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Published: Fri, 02 Feb 2018
Contract formed in selling an antique table
In answering this question, the main question to be raised is whether there’s a contract formed in the course of Alan dealing with Bill with regards of Bill’s advertisement on selling an antique table.
Offer or invitation to treat?
Generally, a contract is established when there is offer and acceptance, consideration and intention to create legal relations. Before concluding whether there is a contract made between Bill and Alan, there is a need to first consider whether an offer or an invitation to treat has been made.
It is understood that with Bill putting up an advertisement, the general rule is that it is an invitation to treat. By invitation to treat, it is said that an offeror is willing to enter into negotiations which would lead to a formation of contract with the offeree at a later date  . Like in the case of Patridge v Crittenden  , the offering for sale of Bramblefinch cocks and hens was not an offer because of the limited amount of live birds available for sale. An offer is the expression of willingness to contract on certain terms made with the intention that it shall become binding as soon as it is accepted by the person whom it is addressed to  . Had it been an offer, the appellant would be compelled to sell more than he is capable of since anyone can accept his offer and therefore be entitled to a Bramblefinch. It is arguable though that the offer could last ‘while stocks last’ and only if it was made known to the offeree before an acceptance is made.
On another note, an advertisement can also be interpreted as a unilateral offer with reference to the case of Carlill v Carbolic Smoke Ball Co  . Here, it is made known that anyone who caught influenza using the carbolic smoke ball gets a compensation of £100. In order to reinforce the public’s confidence towards their product, the manufacturers promised a deposit of £1000 in the bank to show their good faith. Acceptance to the offer is not communicated to the offeror here but is acknowledged as soon as a person has bought the smoke ball and used it.
Relating this to Bill’s advertisement though, an invitation to treat would be more appropriate in describing his way of advertising as antiques are rare and with a ‘mahogany table circa 1780, English’ for sale, it can be said to have invaluable price in an antiques collector’s point of view. Hence, price would definitely be negotiable and a bilateral contract is ceased to exist till an agreement is reached between the offeror and the offeree.
Counter offer or mere inquiry?
Moving on, the next issue to be clarified is whether Alan had made a counter offer or merely inquiring more about the table when he called Bill, stating that he ‘can only pay £2000’ when in fact, as advertised, the table was priced at £2500 upon reading the advertisement on Friday.
Supposing Bill’s advertisement is just an invitation to treat, no counter offer was made. Instead, Alan was making an offer to Bill in accepting his advertised table, only with £500 less. Alan is entering into a negotiation with Bill at the duration of the phone call on Friday.
According to Article 19 of the Vienna Convention, ‘a reply to an offer in which purports to be an acceptance but contains… other modifications is a rejection of an offer and constitutes a counter offer’  . Therefore, with Bill replying Alan that ‘he could not accept less than £2250’ shows that he is making a counter offer with Alan, rather than accepting his offer. A counter offer directly demolishes the original offer as can be seen in Hyde v Wrench  where the defendant refused to sell some land worth £1000 to the claimant when the claimant counter offered to buy it for £950 then seek to revert back to buying it for £1000. The defendant is allowed a non- acceptance of the original offer once it has been cancelled.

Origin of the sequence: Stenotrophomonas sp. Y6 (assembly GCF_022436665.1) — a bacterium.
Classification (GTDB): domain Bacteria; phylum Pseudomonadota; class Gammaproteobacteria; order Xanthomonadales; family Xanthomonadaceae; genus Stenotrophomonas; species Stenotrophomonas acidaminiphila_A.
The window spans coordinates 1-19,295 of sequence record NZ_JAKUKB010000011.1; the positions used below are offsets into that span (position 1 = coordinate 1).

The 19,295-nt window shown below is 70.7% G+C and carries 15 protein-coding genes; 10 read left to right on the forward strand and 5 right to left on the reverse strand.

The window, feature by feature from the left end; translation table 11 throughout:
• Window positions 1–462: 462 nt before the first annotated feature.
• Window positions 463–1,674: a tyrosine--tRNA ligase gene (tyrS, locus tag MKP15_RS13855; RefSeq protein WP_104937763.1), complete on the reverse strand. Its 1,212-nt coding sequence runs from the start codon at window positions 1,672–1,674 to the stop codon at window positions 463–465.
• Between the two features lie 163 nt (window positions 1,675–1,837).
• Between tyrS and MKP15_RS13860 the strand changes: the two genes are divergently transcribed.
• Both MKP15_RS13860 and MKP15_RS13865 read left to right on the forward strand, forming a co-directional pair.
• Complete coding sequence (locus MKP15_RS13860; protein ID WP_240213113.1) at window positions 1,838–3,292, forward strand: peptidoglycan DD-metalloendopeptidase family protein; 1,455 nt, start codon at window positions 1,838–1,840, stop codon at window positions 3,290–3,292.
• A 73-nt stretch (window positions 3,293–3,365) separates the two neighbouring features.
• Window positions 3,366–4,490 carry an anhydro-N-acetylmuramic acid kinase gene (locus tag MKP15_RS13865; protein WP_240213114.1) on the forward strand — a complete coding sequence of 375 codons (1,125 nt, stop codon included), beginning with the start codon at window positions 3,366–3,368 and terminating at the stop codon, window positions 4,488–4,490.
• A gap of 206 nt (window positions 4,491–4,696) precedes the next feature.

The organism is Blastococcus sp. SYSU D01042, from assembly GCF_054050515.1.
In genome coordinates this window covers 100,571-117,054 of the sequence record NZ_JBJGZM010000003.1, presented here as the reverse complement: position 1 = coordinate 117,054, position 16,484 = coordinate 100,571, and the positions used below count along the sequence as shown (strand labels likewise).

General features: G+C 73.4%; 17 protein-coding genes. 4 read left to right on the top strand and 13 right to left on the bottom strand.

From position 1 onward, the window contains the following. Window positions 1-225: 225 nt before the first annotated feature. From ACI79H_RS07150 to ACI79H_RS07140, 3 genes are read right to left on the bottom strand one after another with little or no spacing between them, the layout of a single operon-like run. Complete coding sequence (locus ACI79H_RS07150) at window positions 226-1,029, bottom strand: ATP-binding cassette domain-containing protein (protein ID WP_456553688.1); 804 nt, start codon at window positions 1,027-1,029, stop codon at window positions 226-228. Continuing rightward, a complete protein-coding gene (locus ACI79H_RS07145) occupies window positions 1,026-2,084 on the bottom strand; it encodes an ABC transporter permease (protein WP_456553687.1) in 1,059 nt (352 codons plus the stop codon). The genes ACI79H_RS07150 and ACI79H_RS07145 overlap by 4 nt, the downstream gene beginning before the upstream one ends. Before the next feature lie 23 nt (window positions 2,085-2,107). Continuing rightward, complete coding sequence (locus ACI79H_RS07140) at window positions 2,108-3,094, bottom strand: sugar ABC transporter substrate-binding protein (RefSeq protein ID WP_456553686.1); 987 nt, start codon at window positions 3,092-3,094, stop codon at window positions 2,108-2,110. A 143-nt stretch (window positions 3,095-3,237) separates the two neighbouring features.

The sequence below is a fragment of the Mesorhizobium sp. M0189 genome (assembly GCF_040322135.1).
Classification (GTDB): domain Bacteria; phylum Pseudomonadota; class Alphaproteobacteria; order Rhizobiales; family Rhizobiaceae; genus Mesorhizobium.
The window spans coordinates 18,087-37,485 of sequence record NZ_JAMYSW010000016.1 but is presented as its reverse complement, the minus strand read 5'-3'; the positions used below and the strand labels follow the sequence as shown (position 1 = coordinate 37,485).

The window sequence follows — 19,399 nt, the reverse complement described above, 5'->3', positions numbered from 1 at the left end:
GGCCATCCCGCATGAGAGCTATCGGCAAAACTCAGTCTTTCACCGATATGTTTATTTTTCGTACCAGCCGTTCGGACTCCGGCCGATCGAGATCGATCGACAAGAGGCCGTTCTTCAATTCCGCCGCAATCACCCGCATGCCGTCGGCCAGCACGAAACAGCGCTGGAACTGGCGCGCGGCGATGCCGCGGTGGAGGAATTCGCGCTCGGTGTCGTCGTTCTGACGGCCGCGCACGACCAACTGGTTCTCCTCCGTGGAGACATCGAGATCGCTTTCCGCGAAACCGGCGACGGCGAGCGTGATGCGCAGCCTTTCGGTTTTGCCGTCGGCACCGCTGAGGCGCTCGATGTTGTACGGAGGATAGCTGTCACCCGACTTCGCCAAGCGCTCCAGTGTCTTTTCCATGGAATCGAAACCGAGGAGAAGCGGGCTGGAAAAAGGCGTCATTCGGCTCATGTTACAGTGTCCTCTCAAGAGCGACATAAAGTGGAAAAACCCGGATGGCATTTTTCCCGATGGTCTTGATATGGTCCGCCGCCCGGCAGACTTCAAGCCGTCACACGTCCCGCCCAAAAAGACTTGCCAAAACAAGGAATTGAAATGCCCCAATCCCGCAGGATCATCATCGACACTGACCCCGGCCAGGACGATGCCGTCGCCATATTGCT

With that, a new offer is made by Bill and the table is now priced at not less than £2250.
Lock- out agreement
Furthermore, Bill had also included in his counter offer to Alan that the mahogany table in question would not be sold to anyone before Wednesday whilst Alan considered the matter. Is it possible that a lock- out agreement is made between Alan and Bill?
With reference to Pitt v PHH Asset Management Limited  , a lock out agreement is made when the vendor confirmed that no further consideration would be given to other offers until ‘there is an exchange of contracts between them within a period of two weeks of the receipt of the contract’. There is a breach of lock out agreement when the draft contract sent by the plaintiff on November 7 was ignored and later withdrawn on November 18. This is contrasted with the court’s decision in Walford and others v Miles and another  that the defendants are allowed to negotiate in good faith for a reasonable period during a lock- out agreement. However, consideration for such collateral agreement was no more than an agreement to negotiate and was therefore unenforceable.
Thus, contrasting both cases, a lock out agreement is only valid when all negotiations had been straightened out. Regarding Bill’s agreement to keep the table for Alan from other offers, Alan was only given the consideration to negotiate further. Bill is not legally bound by Alan’s period of consideration in purchasing the table since the agreement was done in good faith.
Therefore, Bill is entitled to a termination of negotiations if he were to sell the table to someone else like what he did when he sold his table to another dealer, Tom, who agreed to purchase it on the originally stated price of £2500 on Monday, two days before Alan was supposed to communicate his acceptance. This can only be done only if Bill has no knowledge of Alan’s acceptance.